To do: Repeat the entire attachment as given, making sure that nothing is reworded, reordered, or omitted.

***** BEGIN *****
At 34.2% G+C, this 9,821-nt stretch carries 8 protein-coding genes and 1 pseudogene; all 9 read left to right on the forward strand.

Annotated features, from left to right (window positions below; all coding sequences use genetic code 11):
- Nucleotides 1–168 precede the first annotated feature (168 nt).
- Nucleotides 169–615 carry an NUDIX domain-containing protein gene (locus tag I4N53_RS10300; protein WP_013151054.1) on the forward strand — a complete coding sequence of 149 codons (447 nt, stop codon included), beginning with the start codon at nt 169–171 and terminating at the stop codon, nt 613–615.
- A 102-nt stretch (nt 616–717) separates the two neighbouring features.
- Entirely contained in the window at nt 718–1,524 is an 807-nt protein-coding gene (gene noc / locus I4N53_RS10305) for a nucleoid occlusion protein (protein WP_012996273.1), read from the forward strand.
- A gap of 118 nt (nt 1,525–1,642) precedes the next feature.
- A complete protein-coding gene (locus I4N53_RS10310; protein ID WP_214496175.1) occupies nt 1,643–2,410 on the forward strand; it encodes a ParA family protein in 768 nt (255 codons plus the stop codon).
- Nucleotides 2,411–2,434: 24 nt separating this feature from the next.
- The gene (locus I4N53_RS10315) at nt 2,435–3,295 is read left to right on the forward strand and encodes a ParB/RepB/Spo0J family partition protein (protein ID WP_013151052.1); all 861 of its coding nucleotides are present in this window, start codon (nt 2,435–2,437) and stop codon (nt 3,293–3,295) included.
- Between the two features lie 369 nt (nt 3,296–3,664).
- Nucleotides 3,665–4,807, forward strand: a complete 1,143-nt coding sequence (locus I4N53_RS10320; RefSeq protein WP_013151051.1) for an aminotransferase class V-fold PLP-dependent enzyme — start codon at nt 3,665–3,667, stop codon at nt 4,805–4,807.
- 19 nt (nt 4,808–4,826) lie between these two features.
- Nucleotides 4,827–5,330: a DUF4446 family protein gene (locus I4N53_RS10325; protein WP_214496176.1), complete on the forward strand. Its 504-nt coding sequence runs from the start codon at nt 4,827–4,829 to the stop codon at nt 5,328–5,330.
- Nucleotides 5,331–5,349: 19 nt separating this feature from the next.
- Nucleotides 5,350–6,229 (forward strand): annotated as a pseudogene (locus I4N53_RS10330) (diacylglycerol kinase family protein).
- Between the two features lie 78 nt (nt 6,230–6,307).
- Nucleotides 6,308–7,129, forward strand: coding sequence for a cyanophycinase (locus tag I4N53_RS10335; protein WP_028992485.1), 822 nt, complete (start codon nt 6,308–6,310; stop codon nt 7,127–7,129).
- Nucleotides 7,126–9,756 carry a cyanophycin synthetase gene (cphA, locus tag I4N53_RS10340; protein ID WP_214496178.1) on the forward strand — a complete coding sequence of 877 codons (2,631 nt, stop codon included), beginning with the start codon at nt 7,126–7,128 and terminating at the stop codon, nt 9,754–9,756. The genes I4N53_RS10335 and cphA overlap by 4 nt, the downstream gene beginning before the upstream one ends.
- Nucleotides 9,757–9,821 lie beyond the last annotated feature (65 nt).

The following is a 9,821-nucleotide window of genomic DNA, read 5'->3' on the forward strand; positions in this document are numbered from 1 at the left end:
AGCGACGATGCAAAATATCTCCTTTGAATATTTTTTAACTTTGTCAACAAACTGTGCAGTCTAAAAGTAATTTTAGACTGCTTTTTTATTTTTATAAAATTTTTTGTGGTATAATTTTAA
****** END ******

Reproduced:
At 34.2% G+C, this 9,821-nt stretch carries 8 protein-coding genes and 1 pseudogene; all 9 read left to right on the forward strand.

Annotated features, from left to right (window positions below; all coding sequences use genetic code 11):
- Nucleotides 1–168 precede the first annotated feature (168 nt).
- Nucleotides 169–615 carry an NUDIX domain-containing protein gene (locus tag I4N53_RS10300; protein WP_013151054.1) on the forward strand — a complete coding sequence of 149 codons (447 nt, stop codon included), beginning with the start codon at nt 169–171 and terminating at the stop codon, nt 613–615.
- A 102-nt stretch (nt 616–717) separates the two neighbouring features.
- Entirely contained in the window at nt 718–1,524 is an 807-nt protein-coding gene (gene noc / locus I4N53_RS10305) for a nucleoid occlusion protein (protein WP_012996273.1), read from the forward strand.
- A gap of 118 nt (nt 1,525–1,642) precedes the next feature.
- A complete protein-coding gene (locus I4N53_RS10310; protein ID WP_214496175.1) occupies nt 1,643–2,410 on the forward strand; it encodes a ParA family protein in 768 nt (255 codons plus the stop codon).
- Nucleotides 2,411–2,434: 24 nt separating this feature from the next.
- The gene (locus I4N53_RS10315) at nt 2,435–3,295 is read left to right on the forward strand and encodes a ParB/RepB/Spo0J family partition protein (protein ID WP_013151052.1); all 861 of its coding nucleotides are present in this window, start codon (nt 2,435–2,437) and stop codon (nt 3,293–3,295) included.
- Between the two features lie 369 nt (nt 3,296–3,664).
- Nucleotides 3,665–4,807, forward strand: a complete 1,143-nt coding sequence (locus I4N53_RS10320; RefSeq protein WP_013151051.1) for an aminotransferase class V-fold PLP-dependent enzyme — start codon at nt 3,665–3,667, stop codon at nt 4,805–4,807.
- 19 nt (nt 4,808–4,826) lie between these two features.
- Nucleotides 4,827–5,330: a DUF4446 family protein gene (locus I4N53_RS10325; protein WP_214496176.1), complete on the forward strand. Its 504-nt coding sequence runs from the start codon at nt 4,827–4,829 to the stop codon at nt 5,328–5,330.
- Nucleotides 5,331–5,349: 19 nt separating this feature from the next.
- Nucleotides 5,350–6,229 (forward strand): annotated as a pseudogene (locus I4N53_RS10330) (diacylglycerol kinase family protein).
- Between the two features lie 78 nt (nt 6,230–6,307).
- Nucleotides 6,308–7,129, forward strand: coding sequence for a cyanophycinase (locus tag I4N53_RS10335; protein WP_028992485.1), 822 nt, complete (start codon nt 6,308–6,310; stop codon nt 7,127–7,129).
- Nucleotides 7,126–9,756 carry a cyanophycin synthetase gene (cphA, locus tag I4N53_RS10340; protein ID WP_214496178.1) on the forward strand — a complete coding sequence of 877 codons (2,631 nt, stop codon included), beginning with the start codon at nt 7,126–7,128 and terminating at the stop codon, nt 9,754–9,756. The genes I4N53_RS10335 and cphA overlap by 4 nt, the downstream gene beginning before the upstream one ends.
- Nucleotides 9,757–9,821 lie beyond the last annotated feature (65 nt).

The following is a 9,821-nucleotide window of genomic DNA, read 5'->3' on the forward strand; positions in this document are numbered from 1 at the left end:
AGCGACGATGCAAAATATCTCCTTTGAATATTTTTTAACTTTGTCAACAAACTGTGCAGTCTAAAAGTAATTTTAGACTGCTTTTTTATTTTTATAAAATTTTTTGTGGTATAATTTTAA